Disease Forecasting From Space
Forecasting disease outbreaks from space is emerging as a predictive science just as weather events are forecast, according to researchers from the National Aeronautics and Space Administration (NASA). Malaria, West Nile virus, dengue fever, hantavirus – all these and other deadly infections can be predicted when data from the field are compared with satellite data.
Ronald Welch of NASA’s Global Hydrology and Climate Center in Huntsville, is one scientist working to develop such an early warning system. He visits locations where people are suffering from malaria, and then uses information from satellites to determine what those conditions look like from space.
“I have been to malarious areas in both Guatemala and India,” Welch says. “Usually I am struck by the poverty in these areas, at a level rarely seen in the United States. The people are warm and friendly, and they are appreciative, knowing that we are there to help. It feels very good to know that you are contributing to the relief of sickness and preventing death, especially the children.”
Welch is doing research now in India where health officials are considering establishing a satellite based malaria early warning system for the whole country. There is hope that spraying to kill mosquitoes in advance of a predicted outbreak might keep the disease at bay.
In coordination with mathematician Jia Li of the University of Alabama at Huntsville and India’s Malaria Research Center, Welch is hoping to do a pilot study in Mewat, a rural area of India south of New Delhi. The area is home to more than 700,000 people living in 491 villages and five towns, yet is only about two-thirds the size of Rhode Island.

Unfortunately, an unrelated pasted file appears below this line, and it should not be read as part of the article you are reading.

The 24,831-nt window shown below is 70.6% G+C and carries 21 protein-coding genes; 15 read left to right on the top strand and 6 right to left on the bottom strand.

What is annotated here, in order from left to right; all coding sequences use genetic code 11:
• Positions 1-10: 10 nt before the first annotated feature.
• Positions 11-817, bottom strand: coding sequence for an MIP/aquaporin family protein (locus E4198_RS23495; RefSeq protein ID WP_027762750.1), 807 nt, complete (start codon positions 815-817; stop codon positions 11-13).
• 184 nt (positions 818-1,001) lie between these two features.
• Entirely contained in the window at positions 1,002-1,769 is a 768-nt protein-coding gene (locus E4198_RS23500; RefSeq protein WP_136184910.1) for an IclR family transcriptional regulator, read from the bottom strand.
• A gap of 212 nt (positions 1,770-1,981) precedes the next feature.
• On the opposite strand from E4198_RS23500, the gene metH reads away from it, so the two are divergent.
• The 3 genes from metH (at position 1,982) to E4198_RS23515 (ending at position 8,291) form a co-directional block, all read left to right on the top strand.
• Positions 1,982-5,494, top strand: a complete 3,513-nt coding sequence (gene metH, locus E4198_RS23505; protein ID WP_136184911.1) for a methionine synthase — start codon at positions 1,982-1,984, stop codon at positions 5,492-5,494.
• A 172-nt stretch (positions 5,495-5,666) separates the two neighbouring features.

“We expect to be able to give warnings of high disease risk for a given village or area up to a month in advance,” Welch says. “These red flags will let health officials focus their vaccination programs, mosquito spraying, and other disease fighting efforts in the areas that need them most, perhaps preventing an outbreak before it happens.”
Conditions that promote malaria are known. For the mosquito species that carries malaria in Welch’s study area, for example, an outbreak hotspot would have pools of stagnant water where adult mosquitoes can deposit their eggs to mature into new adults.
These could be lingering puddles on dense, clay soil after heavy rains, swamplands located nearby, or even rain filled buckets left outside by villagers.
A malaria hotspot would be warmer than 18 degrees Celsius, because in colder weather, the single celled plasmodium parasite that causes malaria operates too slowly to go through its infection cycle before the host mosquito dies.
But the weather cannot be too hot, or the mosquitoes would not survive. The humidity must stay in the 55 precent to 75 precent range that these mosquitoes require for survival. There would be livestock nearby because the blood of animals is their preferred food.
Documenting some of these factors, such as soil type, mosquito behavior, and local bucket habits of human residents, requires observation by researchers in the field, says Welch.
This information is plugged into a computerized mapping system called a Geographical Information Systems (GIS) database along with other information from satellites, such as the locations of cattle pastures and human dwellings, rainfall, vegetation types, and soil moisture.
Out comes a disease risk forecast.
Previous studies have shown this is a sound approach for estimating disease risk. A group from the University of Nevada and the Desert Research Institute in Las Vegas was able to predict historical rates of deer-mouse infection by the Sin Nombre virus with up to 80 percent accuracy, based only on vegetation type and density, elevation and slope of the land, and hydrologic features, all derived from satellite data and GIS maps.
In another study, this one in California, a scientists from NASA, the national agricultural lab at Ames, Iowa, and the University of California at Davis achieved a 90 percent success rate in identifying which rice fields in central California would breed large numbers of mosquitoes and which would breed fewer, based on Landsat data.
“All of the necessary pieces of the puzzle are there,” Welch says. Disease predictions, like weather forecasts, can never be perfect, but this new technique may help health authorities to meet conditions that foster disease with readiness. N
Provided by the Environmental News Service.